Forty-nine years ago this month, I arrived in Guanajuato after a five hour bus ride from Mexico City. I was a few days shy of my 19th birthday, a college student about to start an adventure that would change my life. Over the next three months I lived with an all-female, two-generation Mexican family and their ancient maid. I attended classes taught by professors from the University of Guanajuato, and was seduced by the culture, music, food and people of this colonial silver-mining city nestled in the mountains of Central Mexico.
Almost twenty years later, my husband and I started visiting Mexico annually to escape harsh Chicago winters, yet I resisted returning to Guanajuato. I feared that if this idyllic town had changed, my magical memories of its perfection would be destroyed. As they say, “You can’t go home again.”
But when 2010 arrived I felt the time had come to take a chance on Guanajuato. After an on-line hotel search, I chose El Meson de Los Poetas on Positos Street. When I realized the hotel was on the same street as the house where I’d lived, I took it as a good omen. Each room in the restored 18th century colonial mansion is named after a different Spanish-language poet except the suite next to ours which was dedicated to Walt Whitman. Our room bore the name of Cuban poet Jose Marti.
I needn’t have worried about Guanajuato changing drastically. The buildings seemed more colorful than I remembered, but most everything else looked the same. This shouldn’t have been a big surprise because Guanajuato was designated a UNESCO World Heritage Site in 1988, which means it can’t make significant changes to the central historic area.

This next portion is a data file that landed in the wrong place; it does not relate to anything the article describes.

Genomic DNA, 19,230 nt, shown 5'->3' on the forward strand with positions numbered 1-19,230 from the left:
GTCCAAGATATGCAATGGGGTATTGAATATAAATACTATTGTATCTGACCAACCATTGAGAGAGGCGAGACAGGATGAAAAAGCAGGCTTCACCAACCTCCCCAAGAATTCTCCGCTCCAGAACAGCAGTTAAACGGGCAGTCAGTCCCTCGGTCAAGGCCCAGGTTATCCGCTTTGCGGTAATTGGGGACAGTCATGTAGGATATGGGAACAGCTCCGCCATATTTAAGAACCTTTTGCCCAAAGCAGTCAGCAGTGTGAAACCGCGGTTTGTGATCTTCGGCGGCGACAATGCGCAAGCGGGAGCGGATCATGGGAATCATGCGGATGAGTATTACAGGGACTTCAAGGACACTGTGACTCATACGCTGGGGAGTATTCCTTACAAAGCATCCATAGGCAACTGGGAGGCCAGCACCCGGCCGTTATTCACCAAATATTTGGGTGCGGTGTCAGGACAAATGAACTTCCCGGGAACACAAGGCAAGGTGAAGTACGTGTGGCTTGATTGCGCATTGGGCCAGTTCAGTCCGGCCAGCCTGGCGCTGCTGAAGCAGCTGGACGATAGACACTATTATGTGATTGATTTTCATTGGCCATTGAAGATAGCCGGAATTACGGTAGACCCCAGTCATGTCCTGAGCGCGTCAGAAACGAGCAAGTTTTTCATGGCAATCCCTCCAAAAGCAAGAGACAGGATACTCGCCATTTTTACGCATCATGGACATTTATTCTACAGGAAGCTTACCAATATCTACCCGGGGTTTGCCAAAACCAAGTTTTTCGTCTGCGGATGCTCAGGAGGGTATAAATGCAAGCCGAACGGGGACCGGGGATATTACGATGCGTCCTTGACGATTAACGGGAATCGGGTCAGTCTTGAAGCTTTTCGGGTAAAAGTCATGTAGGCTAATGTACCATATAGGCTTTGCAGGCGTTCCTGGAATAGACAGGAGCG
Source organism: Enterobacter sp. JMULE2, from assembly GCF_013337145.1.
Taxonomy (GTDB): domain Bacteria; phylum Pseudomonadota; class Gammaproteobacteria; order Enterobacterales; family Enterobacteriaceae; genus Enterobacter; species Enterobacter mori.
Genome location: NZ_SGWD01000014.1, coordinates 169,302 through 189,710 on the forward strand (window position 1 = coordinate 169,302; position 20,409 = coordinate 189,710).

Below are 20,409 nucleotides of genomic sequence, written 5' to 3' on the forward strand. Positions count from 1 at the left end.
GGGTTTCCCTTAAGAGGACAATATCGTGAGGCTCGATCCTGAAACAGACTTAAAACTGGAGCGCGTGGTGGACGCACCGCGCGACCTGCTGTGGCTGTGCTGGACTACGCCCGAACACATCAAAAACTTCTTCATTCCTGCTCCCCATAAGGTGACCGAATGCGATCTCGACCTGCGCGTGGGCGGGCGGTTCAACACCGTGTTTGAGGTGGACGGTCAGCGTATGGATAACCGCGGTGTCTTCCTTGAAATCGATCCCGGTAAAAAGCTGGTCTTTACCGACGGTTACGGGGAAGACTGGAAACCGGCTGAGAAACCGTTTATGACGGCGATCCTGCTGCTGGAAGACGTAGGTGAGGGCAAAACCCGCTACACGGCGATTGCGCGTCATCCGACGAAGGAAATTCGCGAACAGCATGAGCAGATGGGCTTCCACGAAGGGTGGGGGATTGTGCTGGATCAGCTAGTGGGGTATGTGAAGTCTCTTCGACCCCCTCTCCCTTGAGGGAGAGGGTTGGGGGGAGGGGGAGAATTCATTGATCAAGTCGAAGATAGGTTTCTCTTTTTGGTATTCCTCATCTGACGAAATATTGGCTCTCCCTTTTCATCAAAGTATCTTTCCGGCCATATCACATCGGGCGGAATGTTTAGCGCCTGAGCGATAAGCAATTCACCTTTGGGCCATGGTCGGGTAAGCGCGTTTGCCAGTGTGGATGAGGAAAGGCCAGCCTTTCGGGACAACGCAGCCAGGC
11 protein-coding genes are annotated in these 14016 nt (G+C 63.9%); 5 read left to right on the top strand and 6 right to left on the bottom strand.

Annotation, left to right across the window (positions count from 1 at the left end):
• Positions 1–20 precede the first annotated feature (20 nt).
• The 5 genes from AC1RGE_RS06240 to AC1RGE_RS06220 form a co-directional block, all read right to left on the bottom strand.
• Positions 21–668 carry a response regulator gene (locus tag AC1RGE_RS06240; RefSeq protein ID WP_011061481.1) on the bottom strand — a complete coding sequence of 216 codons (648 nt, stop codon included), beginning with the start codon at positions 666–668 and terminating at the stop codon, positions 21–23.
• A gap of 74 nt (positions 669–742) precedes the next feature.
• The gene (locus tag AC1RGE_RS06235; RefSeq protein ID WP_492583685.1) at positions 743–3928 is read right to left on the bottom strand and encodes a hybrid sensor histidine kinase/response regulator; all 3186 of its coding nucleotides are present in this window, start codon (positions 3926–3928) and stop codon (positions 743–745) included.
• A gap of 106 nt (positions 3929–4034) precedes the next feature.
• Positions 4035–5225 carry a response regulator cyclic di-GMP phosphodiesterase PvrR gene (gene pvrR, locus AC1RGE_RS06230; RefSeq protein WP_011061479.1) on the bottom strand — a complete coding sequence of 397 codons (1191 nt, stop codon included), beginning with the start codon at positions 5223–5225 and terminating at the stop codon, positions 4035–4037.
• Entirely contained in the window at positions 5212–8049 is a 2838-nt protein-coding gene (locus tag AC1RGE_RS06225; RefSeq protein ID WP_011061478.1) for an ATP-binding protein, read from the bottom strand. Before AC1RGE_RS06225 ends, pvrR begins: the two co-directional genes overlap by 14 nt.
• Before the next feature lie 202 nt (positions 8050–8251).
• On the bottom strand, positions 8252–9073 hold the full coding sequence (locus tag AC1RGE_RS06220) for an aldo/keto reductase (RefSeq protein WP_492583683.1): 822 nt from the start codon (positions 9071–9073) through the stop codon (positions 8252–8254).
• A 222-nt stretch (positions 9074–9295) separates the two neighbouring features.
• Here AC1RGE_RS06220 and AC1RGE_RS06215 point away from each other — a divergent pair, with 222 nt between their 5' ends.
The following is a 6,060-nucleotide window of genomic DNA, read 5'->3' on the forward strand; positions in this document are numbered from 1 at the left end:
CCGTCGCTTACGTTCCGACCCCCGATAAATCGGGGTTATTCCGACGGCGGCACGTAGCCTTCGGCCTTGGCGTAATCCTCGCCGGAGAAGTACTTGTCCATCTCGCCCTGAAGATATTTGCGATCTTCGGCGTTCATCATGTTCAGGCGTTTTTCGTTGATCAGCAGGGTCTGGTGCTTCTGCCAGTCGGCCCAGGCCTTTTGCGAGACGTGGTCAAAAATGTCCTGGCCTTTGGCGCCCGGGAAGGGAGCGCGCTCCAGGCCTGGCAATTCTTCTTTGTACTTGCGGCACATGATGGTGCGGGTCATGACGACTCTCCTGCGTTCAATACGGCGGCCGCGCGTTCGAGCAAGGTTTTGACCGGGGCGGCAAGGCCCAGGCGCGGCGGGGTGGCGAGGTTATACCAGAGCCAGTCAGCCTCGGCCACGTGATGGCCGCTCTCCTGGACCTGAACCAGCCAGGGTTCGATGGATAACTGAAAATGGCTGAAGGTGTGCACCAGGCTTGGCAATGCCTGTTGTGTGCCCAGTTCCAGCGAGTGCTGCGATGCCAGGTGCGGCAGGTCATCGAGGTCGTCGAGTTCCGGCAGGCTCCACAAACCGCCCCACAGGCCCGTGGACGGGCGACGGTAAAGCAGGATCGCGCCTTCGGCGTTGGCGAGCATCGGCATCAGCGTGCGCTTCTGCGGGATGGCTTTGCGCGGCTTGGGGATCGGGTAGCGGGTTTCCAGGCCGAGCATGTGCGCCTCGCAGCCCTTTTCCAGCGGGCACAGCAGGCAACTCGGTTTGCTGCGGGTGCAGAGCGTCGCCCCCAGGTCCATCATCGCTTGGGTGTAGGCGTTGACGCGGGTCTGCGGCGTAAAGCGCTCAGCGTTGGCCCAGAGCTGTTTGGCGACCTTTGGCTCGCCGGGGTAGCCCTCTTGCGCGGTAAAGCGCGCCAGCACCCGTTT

Despite an elaborate tangle of tunnels that funnel through traffic underneath the city, the narrow, twisting streets are filled with cars and buses inching their way through the center of town. There are neither traffic lights nor neon signs. The bells of countless cathedrals still toll. The steep, wide steps up to the University, founded in 1732, continue to be the place to meet-up with friends or eat a taco purchased from a street vendor.
Last October these same steps became an outdoor theatre for an overflow audience eager to hear the Chicago Symphony Orchestra perform in the ornate 1903 Teatro Juarez during Guanajuato’s annual Cervantes Festival. The Teatro’s audience capacity is only 800, but the performance was broadcast via closed-circuit television to hundreds more aficionados sitting on the university steps several blocks away.
One welcome new amenity is the funicular that runs from the center of town up to the giant statue of local hero, Pipila, who looks out over the rooftops and tree-lined plazas below. I remember climbing a very steep path to Pipila back in 1964 and was relieved not to have to do so again, but if you want a good work-out, you can still hike to the top.
One morning my husband and I were sipping hot chocolate at one of the outdoor cafes on charming San Fernando Plaza while I reminisced about burro trains that used to clickety-clack down the town’s cobblestone lanes. “But, of course, burros in town must be things of the past,” I concluded. Only minutes later we heard a noise, turned and saw a small burro train. I scrambled for the camera and got a couple of shots before they disappeared around a corner.